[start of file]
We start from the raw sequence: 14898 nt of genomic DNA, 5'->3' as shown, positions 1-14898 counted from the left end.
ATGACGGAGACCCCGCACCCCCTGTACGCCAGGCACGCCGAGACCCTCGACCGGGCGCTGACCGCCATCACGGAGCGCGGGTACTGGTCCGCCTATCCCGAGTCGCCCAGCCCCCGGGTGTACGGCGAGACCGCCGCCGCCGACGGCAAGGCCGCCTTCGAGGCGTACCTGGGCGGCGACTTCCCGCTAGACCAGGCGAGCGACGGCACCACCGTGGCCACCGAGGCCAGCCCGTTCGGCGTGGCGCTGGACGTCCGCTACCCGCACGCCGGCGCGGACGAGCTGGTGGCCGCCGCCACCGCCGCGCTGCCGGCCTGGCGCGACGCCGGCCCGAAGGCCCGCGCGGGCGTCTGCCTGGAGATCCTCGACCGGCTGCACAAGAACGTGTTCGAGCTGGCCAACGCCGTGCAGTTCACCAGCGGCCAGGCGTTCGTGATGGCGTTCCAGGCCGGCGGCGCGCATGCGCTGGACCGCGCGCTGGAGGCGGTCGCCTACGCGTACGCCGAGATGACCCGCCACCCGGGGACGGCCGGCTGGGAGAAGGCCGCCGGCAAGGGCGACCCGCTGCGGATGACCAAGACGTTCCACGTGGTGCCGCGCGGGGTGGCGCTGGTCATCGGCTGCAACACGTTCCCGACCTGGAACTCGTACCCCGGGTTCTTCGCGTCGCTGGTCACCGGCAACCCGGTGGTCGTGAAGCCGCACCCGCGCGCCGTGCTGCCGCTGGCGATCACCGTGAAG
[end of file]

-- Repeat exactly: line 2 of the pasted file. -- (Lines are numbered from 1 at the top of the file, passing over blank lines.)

ATGACGGAGACCCCGCACCCCCTGTACGCCAGGCACGCCGAGACCCTCGACCGGGCGCTGACCGCCATCACGGAGCGCGGGTACTGGTCCGCCTATCCCGAGTCGCCCAGCCCCCGGGTGTACGGCGAGACCGCCGCCGCCGACGGCAAGGCCGCCTTCGAGGCGTACCTGGGCGGCGACTTCCCGCTAGACCAGGCGAGCGACGGCACCACCGTGGCCACCGAGGCCAGCCCGTTCGGCGTGGCGCTGGACGTCCGCTACCCGCACGCCGGCGCGGACGAGCTGGTGGCCGCCGCCACCGCCGCGCTGCCGGCCTGGCGCGACGCCGGCCCGAAGGCCCGCGCGGGCGTCTGCCTGGAGATCCTCGACCGGCTGCACAAGAACGTGTTCGAGCTGGCCAACGCCGTGCAGTTCACCAGCGGCCAGGCGTTCGTGATGGCGTTCCAGGCCGGCGGCGCGCATGCGCTGGACCGCGCGCTGGAGGCGGTCGCCTACGCGTACGCCGAGATGACCCGCCACCCGGGGACGGCCGGCTGGGAGAAGGCCGCCGGCAAGGGCGACCCGCTGCGGATGACCAAGACGTTCCACGTGGTGCCGCGCGGGGTGGCGCTGGTCATCGGCTGCAACACGTTCCCGACCTGGAACTCGTACCCCGGGTTCTTCGCGTCGCTGGTCACCGGCAACCCGGTGGTCGTGAAGCCGCACCCGCGCGCCGTGCTGCCGCTGGCGATCACCGTGAAG